The Latin American influence led nicely into the Assad concerto, a 2002 piece that featured violinist Nadja Salerno-Sonnenberg and the duo guitarists Sergio and Odair Assad. Despite a severly reduced instrumentation and Sergio's pre-concert comment that he had reworked the piece to improve the balance between the orchestra and soloists, there were still many moments when the guitars were either inaudible or registered as undifferentiated strumming. When the music did shine through, however, it had the power to charm, especially in the fourth of the five movements. In that, Salerno-Sonnenberg spun out a gorgeous song-like line against intricate guitar patterns in the soulfully melodic cantiga e modinha, based on Brazilian song and dance forms.

Italian forms inspired the first two movements, a tarantella and a canzona. Brazilian forms inspired the next two, a choro and the modinha. The finale weaves all four ideas into a rondo. The guitarists have recorded with Yo-Yo Ma and Gidon Kremer, and recorded on Nonesuch with Salerno-Sonnenberg.

Rorem, who is better known for his art songs, owes much to the maverick American composer of the early 20th century, Charles Ives, in the way Lions (A Dream), juxtaposes traditional harmonies and evocative orchestrations with sudden dissonances and arrhythmic episodes. Premiered in 1965 by the Detroit Symphony, it's a colorful piece that needs more than one hearing (and perhaps a more thoroughly rehearsed performance) to make sense of, but the lasting impression is one of gorgeous music being overtaken by something sinister and evil.

Sidlin launched into An American in Paris at a faster clip than one usually hears, which took away some of the swagger inherent in the best renditions. It kept the orchestra on its toes, however, and resulted in a responsive performance that made up in verve and intensity for moments that edged toward muddy. The big finish got the audience's hearty approval.

On Saturday in the 600-seat Harris Hall, the chamber music program opened with Copland's Sonata for Violin and Piano. Earl Carlyss of the American String Quartet and his wife, pianist Ann Schein, caught the wide-open textures and purity of the music, which is less a showpiece than a meditation on Copland's thoroughly American musical language. It made a nice contrast with Britten's Lachrymae: Reflections on a Song by John Dowland for viola and piano, which followed with much more complex musical language, exploring the possibilities in a mournful 16th-century song. Baritone W. Stephen Smith first sang the original song (and another that Britten quotes briefly in the piece), which helped because Britten delays the appearance of the song in its original form until the very end of the piece.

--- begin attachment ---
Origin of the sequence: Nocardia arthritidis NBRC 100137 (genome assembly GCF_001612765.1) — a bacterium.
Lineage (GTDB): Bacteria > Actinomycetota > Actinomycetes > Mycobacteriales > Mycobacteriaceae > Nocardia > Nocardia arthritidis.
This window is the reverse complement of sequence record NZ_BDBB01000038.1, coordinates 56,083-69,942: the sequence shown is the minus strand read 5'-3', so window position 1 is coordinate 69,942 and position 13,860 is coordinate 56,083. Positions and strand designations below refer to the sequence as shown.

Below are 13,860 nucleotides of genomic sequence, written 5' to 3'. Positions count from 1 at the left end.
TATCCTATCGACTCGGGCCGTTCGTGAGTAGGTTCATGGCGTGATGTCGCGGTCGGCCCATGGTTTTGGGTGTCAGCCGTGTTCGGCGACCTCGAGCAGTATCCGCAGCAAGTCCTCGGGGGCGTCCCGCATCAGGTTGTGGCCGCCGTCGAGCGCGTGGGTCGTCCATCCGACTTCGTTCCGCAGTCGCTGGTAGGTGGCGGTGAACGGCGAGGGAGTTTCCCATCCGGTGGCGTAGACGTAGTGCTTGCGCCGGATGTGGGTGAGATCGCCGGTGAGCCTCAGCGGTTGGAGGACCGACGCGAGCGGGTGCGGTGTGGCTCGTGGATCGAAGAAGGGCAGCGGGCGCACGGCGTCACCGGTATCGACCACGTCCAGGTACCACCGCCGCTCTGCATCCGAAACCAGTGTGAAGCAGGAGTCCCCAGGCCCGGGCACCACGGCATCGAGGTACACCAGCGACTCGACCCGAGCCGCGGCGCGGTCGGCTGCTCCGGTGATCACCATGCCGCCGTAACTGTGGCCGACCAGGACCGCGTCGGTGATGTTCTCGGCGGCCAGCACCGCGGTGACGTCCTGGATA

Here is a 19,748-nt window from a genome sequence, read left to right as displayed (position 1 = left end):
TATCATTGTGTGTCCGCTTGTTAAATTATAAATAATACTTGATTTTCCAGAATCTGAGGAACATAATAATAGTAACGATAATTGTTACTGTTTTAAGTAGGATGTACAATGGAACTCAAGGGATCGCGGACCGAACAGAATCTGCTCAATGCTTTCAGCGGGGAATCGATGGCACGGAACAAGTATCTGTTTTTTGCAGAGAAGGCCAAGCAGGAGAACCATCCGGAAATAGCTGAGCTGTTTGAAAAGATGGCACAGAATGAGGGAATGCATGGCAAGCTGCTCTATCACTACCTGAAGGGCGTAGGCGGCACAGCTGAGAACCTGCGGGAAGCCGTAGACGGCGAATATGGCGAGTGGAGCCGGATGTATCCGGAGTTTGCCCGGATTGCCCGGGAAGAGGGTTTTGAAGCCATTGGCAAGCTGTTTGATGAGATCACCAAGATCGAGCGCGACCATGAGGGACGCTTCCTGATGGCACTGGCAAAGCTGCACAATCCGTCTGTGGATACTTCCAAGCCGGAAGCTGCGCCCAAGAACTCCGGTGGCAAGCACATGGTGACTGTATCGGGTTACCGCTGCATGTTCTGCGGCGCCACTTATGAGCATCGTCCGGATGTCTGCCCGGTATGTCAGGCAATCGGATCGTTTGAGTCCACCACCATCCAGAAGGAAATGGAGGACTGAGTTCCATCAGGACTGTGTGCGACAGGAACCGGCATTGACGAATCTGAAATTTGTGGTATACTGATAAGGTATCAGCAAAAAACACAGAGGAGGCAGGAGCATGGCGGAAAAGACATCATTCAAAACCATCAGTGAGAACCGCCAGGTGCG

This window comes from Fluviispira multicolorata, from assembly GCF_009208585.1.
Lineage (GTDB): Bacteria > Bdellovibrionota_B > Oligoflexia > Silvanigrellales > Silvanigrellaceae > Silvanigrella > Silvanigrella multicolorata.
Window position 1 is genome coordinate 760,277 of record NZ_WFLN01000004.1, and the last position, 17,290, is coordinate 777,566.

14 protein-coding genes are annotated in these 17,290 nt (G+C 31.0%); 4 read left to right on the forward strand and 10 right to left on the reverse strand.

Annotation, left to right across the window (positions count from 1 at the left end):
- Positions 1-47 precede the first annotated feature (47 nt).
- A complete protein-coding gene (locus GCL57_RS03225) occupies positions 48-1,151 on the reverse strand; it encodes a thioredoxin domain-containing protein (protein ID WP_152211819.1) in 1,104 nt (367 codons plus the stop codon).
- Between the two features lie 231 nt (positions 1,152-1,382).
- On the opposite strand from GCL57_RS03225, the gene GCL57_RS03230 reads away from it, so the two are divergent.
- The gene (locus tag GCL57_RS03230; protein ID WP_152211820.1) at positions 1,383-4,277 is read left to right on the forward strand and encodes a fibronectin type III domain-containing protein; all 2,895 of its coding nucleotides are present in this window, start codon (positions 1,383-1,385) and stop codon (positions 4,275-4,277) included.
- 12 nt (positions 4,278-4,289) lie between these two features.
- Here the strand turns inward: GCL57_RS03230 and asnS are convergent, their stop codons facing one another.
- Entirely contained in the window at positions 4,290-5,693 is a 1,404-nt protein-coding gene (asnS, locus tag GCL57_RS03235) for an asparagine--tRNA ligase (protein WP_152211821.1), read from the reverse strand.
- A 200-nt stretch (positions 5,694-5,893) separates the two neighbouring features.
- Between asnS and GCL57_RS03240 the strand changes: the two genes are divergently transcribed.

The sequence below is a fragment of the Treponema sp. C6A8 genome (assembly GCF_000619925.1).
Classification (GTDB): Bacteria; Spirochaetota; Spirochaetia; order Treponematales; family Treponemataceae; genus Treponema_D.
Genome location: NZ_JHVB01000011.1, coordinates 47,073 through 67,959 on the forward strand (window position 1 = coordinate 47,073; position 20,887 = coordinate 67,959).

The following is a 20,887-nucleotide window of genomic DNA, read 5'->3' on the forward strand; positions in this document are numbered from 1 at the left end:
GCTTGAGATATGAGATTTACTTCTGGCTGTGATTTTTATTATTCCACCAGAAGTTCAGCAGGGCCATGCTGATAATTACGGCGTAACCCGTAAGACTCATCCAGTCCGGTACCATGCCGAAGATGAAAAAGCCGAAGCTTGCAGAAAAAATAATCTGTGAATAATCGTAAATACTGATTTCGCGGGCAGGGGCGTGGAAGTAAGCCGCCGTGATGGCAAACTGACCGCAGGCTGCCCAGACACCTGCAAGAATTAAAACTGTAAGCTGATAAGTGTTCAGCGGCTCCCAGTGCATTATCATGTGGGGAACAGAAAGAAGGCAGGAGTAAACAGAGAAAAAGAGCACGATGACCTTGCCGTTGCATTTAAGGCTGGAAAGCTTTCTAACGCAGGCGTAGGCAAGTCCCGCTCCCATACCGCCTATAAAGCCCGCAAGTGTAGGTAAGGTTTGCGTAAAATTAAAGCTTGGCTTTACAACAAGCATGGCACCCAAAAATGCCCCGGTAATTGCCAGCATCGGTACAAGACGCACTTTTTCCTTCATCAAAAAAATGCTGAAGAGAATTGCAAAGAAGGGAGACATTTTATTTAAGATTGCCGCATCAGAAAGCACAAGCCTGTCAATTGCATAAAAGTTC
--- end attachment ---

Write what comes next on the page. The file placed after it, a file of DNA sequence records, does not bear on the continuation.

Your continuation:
After intermission, Sidlin led a lovely and moving performance of Copland's Appalachian Spring in the original 13-piece chamber version. I've come to prefer this to more often-heard orchestral version. The power of this music is in the slow and quiet sections, anyway, and the famous "Simple Gifts" Shaker dance loses nothing in the smaller forces of the chamber orchestra.

Most of the music Americans associate with the Fourth of July involves marching bands and big bombastic orchestral utterances, but for me there was something terribly moving about experiencing this deceptively simple, thoroughly American music on the country's big celebratory weekend. A recurring idea in the piece is a chord, built up in a slow arpeggio of different instruments, basically a triad with an added ninth, but when a single violin topped it off with an aching major seventh. Given America's role in what's happening in the world, articulated by Friedman the night before, that chord cast a wonderful balm over the whole weekend.

Harvey Steiman

Aspen Music Festival

Note: Harvey Steiman will be writing regularly from the Aspen Music Festival through its conclusion in mid August.